The sequel to my autumn 2011 visit to Beijing.
Aircraft Type: B737-800
Class: Economy Class
Route: Singapore – Jakarta
Flight Time: 1:25
Best For: A great impression of Indonesia, before arriving into Indonesia
The Crowd: A mix of Singaporean holiday goers and business travelers
Routes: Garuda’s network is nearly exclusively Asia Pacific, but it has a lone flight to London via Amsterdam
Frequent Flyer Programme: Garuda Frequent Flyer. SkyTeam worships status, once they give it to you.
Best Bits: The service is excellent, both in terms of hard and soft products.
Worst Bits: I hate to say it, but Jakarta’s Soekarno-Hatta International Airport continues to be Garuda’s Achilles’ heel.
Garuda Indonesia B737-800 Economy Class Report
Having decided that I’d be spending my holidays in China, Garuda Indonesia came up as a compelling option. As a bargain hunter (but rarely resorting to low-cost), there were unimaginably shorter journeys on China Southern and China Eastern. However, my flights with Garuda Indonesia this year had been impressive. It would be about a three-hour backtrack via Jakarta, but it was only on Garuda that I knew I’d be well taken care of, and well rested in time for my early morning arrival in Beijing. This journey would also offer me a glimpse into Garuda’s br
ead-and-butter widebody medium-haul flights.
On The Ground:
I arrived early mid-morning into Changi to check-in – my company had organized a Christmas lunch to fit around my departure.
Singapore’s Changi Airport has worn multiple accolades for its infinite facilities. It is also sufficiently connected with various public transport options including several public bus services from the city and the suburbs, a local subway line, and taxis. Terminal 3 is too large, with too many underused open spaces. It’s fairly well appointed landside with sufficient shopping and food options. But the real hive of commercial activity is buried at the base of the terminal, away from passengers’ eyes.
With now 10 daily flights between Singapore and Jakarta, and several dailies to Surabaya and Denpasar, early check-in and bag drops are available on Garuda Indonesia virtually around-the-clock. Garuda Indonesia offers online check-in for passengers ex SIN only 12-hours before departure, but nevertheless I’ve done it, and quickly dropped my bags at the bag drop counter. The agent could have displayed less skepticism when I replied that my final destination was “Beijing”, but aside from that minor triviality, the check-in process was quick.
Garuda flights appear to be permanently fixed at Terminal 3’s Concourse A South gates, and this was no exception. I had done some planespotting at Terminals 1 and 2, so when I arrived at the gates, I was able to board the aircraft almost immediately.
Boarding commenced with SkyTeam Elite and Elite Plus members, and Business Class passengers, quickly followed by Economy Class passengers called in batches progressively from the rear to the front. Unlike Malaysia Airlines and Singapore Airlines, Garuda’s cabin crew wear a contemporary interpretation of the sarong kerbaya, but it retains a strong traditional silhouette.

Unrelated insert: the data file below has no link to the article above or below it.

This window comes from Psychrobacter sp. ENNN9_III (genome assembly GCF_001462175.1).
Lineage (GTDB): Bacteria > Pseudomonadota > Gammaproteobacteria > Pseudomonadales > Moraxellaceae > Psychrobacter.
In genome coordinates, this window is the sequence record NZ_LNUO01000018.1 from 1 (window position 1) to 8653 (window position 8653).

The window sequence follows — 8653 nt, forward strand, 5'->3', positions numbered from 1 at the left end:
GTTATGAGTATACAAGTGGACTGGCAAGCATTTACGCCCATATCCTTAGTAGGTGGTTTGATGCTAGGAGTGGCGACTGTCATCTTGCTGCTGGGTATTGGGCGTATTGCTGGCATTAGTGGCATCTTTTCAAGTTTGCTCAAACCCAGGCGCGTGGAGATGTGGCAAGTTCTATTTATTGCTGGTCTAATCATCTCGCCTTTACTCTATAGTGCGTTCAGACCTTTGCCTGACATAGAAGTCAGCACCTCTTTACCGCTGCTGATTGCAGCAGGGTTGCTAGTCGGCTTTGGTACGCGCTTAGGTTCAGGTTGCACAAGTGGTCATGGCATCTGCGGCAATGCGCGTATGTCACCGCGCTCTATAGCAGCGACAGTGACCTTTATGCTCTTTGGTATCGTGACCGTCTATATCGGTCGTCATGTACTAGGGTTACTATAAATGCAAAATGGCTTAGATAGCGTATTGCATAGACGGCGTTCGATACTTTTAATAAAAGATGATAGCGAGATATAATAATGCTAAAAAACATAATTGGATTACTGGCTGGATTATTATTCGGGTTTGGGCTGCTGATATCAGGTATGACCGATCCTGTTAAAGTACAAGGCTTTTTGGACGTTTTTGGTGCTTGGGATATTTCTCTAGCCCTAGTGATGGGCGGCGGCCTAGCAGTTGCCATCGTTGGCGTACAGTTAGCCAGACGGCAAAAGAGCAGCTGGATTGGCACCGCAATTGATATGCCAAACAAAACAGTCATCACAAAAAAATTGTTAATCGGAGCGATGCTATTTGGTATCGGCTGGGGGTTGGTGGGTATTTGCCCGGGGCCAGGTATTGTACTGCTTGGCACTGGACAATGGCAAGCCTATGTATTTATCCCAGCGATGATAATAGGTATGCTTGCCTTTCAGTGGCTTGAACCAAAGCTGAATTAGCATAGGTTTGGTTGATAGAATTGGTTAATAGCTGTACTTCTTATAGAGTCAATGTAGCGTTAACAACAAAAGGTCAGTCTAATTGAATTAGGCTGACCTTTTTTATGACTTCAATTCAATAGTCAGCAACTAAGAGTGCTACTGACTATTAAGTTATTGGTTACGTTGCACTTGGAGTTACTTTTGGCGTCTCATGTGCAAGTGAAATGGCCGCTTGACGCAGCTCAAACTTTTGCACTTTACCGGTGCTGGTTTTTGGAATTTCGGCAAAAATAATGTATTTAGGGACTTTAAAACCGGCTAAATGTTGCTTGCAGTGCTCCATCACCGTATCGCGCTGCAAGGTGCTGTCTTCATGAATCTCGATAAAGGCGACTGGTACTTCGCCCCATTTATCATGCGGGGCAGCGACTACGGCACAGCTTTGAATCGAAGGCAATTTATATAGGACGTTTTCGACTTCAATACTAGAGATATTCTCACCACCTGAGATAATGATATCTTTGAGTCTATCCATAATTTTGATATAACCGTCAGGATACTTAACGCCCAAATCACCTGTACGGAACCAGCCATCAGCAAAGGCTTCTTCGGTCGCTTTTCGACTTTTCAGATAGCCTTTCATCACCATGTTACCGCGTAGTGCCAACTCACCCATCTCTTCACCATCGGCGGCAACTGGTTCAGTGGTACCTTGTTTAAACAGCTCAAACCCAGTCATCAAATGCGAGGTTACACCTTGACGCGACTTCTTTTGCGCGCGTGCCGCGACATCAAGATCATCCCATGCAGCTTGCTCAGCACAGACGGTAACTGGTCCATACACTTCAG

The cabin itself, which I’ve mentioned before, is adorned in earthy tones, with the seats subtly bearing Indonesian motifs. The result is a very modern yet respectful, warm and welcoming cabin.
The cabin features mood lighting, thanks to the Boeing Sky Interior, but in practice, the colors and effects only come to play during the transition of cabin from light to dark, and vice versa for takeoff and landing. It helps to create an intimate and sophisticated interior, and softens the narrowbody feel of the Boeing 737 cabin.
The seats themselves are sufficiently comfortable for the regional hops that these aircraft ply. With audio-video on demand (AVOD) in every seat, and comfortable ergonomic seats, it’s a relaxing ride. It’s a deep contrast with the competition, where slimline leather seats and lack of inflight entertainment dominate the Southeast Asian skies.
The entertainment system on the B737s is sufficient for the short hops that Garuda Indonesia uses them on. It’s fairly responsive, and is relatively easy to navigate. There are in-seatrest controls, but virtually every function can be utilized by way of the touchscreen.
Food, particularly Indonesian cuisine, has always been Garuda’s strongest suit, and this flight was probably no different. Once we were all settled in, the obligatory orange juice was passed out – a symbol of luxury and generosity in today’s world where cutbacks and depreciation is the norm.
However, with a long journey still ahead, I opted a main course that is a little blander than what I would normally. The fried noodles did its job, but I wouldn’t say it was fantastic, particularly after a sumptuous Christmas lunch stocked with luscious tender turkey, decadent sweet chocolate truffles and other indulgent treats. Despite the short flight, crews managed to get several drink runs up and down the aisle – I even had a second helping of tea.
Skytrax may not be the most dependable airline award, but Garuda Indonesia has improved leaps and bounds, from an airline whose attention to safety had been questioned and criticized, to an airline delivering premium services – even to the masses – on a level far beyond its competitors. Certainly, the airline’s main hub remains a thorny issue, but once Garuda Indonesia’s new home in Terminal 3 is complete, the circle will be complete.